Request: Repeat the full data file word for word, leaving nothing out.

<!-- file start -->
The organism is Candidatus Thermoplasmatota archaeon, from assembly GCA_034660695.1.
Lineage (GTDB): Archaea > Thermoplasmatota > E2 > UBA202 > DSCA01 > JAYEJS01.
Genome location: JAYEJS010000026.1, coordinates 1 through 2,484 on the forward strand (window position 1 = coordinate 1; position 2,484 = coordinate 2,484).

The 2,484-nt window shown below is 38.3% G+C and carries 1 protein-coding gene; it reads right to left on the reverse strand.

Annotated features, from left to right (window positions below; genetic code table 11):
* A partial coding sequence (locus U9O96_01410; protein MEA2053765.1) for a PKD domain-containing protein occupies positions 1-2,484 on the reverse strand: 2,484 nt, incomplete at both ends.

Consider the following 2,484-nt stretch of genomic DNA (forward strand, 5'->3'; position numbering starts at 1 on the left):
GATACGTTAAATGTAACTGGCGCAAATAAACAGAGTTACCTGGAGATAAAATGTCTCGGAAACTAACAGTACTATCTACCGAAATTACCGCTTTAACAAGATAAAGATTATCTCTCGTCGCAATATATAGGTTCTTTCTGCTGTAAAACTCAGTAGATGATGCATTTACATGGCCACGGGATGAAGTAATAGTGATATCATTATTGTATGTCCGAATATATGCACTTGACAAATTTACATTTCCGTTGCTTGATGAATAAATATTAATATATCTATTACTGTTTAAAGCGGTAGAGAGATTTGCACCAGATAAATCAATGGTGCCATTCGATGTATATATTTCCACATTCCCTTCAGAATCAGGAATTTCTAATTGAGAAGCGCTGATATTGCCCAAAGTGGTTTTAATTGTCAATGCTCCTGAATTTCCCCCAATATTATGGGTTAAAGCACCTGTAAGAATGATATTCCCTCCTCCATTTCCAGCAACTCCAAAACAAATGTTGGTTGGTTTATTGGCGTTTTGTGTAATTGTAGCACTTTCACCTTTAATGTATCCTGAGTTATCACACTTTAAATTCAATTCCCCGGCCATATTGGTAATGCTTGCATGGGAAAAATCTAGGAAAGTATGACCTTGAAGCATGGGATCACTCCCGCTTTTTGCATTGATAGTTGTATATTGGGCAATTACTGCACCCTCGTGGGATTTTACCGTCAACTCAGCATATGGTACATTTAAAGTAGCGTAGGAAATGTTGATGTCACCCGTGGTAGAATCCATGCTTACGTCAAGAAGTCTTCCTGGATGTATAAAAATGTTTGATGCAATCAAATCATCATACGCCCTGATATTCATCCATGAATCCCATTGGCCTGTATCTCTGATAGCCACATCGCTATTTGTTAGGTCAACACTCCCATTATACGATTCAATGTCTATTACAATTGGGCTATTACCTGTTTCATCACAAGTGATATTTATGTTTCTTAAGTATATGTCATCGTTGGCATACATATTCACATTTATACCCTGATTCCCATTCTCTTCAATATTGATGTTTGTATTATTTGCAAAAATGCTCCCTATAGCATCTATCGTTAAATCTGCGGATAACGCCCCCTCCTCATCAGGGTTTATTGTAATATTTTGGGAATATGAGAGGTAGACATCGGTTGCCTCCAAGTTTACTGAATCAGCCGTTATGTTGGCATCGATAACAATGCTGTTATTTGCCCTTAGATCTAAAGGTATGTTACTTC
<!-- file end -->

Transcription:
The organism is Candidatus Thermoplasmatota archaeon, from assembly GCA_034660695.1.
Lineage (GTDB): Archaea > Thermoplasmatota > E2 > UBA202 > DSCA01 > JAYEJS01.
Genome location: JAYEJS010000026.1, coordinates 1 through 2,484 on the forward strand (window position 1 = coordinate 1; position 2,484 = coordinate 2,484).

The 2,484-nt window shown below is 38.3% G+C and carries 1 protein-coding gene; it reads right to left on the reverse strand.

Annotated features, from left to right (window positions below; genetic code table 11):
* A partial coding sequence (locus U9O96_01410; protein MEA2053765.1) for a PKD domain-containing protein occupies positions 1-2,484 on the reverse strand: 2,484 nt, incomplete at both ends.

Consider the following 2,484-nt stretch of genomic DNA (forward strand, 5'->3'; position numbering starts at 1 on the left):
GATACGTTAAATGTAACTGGCGCAAATAAACAGAGTTACCTGGAGATAAAATGTCTCGGAAACTAACAGTACTATCTACCGAAATTACCGCTTTAACAAGATAAAGATTATCTCTCGTCGCAATATATAGGTTCTTTCTGCTGTAAAACTCAGTAGATGATGCATTTACATGGCCACGGGATGAAGTAATAGTGATATCATTATTGTATGTCCGAATATATGCACTTGACAAATTTACATTTCCGTTGCTTGATGAATAAATATTAATATATCTATTACTGTTTAAAGCGGTAGAGAGATTTGCACCAGATAAATCAATGGTGCCATTCGATGTATATATTTCCACATTCCCTTCAGAATCAGGAATTTCTAATTGAGAAGCGCTGATATTGCCCAAAGTGGTTTTAATTGTCAATGCTCCTGAATTTCCCCCAATATTATGGGTTAAAGCACCTGTAAGAATGATATTCCCTCCTCCATTTCCAGCAACTCCAAAACAAATGTTGGTTGGTTTATTGGCGTTTTGTGTAATTGTAGCACTTTCACCTTTAATGTATCCTGAGTTATCACACTTTAAATTCAATTCCCCGGCCATATTGGTAATGCTTGCATGGGAAAAATCTAGGAAAGTATGACCTTGAAGCATGGGATCACTCCCGCTTTTTGCATTGATAGTTGTATATTGGGCAATTACTGCACCCTCGTGGGATTTTACCGTCAACTCAGCATATGGTACATTTAAAGTAGCGTAGGAAATGTTGATGTCACCCGTGGTAGAATCCATGCTTACGTCAAGAAGTCTTCCTGGATGTATAAAAATGTTTGATGCAATCAAATCATCATACGCCCTGATATTCATCCATGAATCCCATTGGCCTGTATCTCTGATAGCCACATCGCTATTTGTTAGGTCAACACTCCCATTATACGATTCAATGTCTATTACAATTGGGCTATTACCTGTTTCATCACAAGTGATATTTATGTTTCTTAAGTATATGTCATCGTTGGCATACATATTCACATTTATACCCTGATTCCCATTCTCTTCAATATTGATGTTTGTATTATTTGCAAAAATGCTCCCTATAGCATCTATCGTTAAATCTGCGGATAACGCCCCCTCCTCATCAGGGTTTATTGTAATATTTTGGGAATATGAGAGGTAGACATCGGTTGCCTCCAAGTTTACTGAATCAGCCGTTATGTTGGCATCGATAACAATGCTGTTATTTGCCCTTAGATCTAAAGGTATGTTACTTC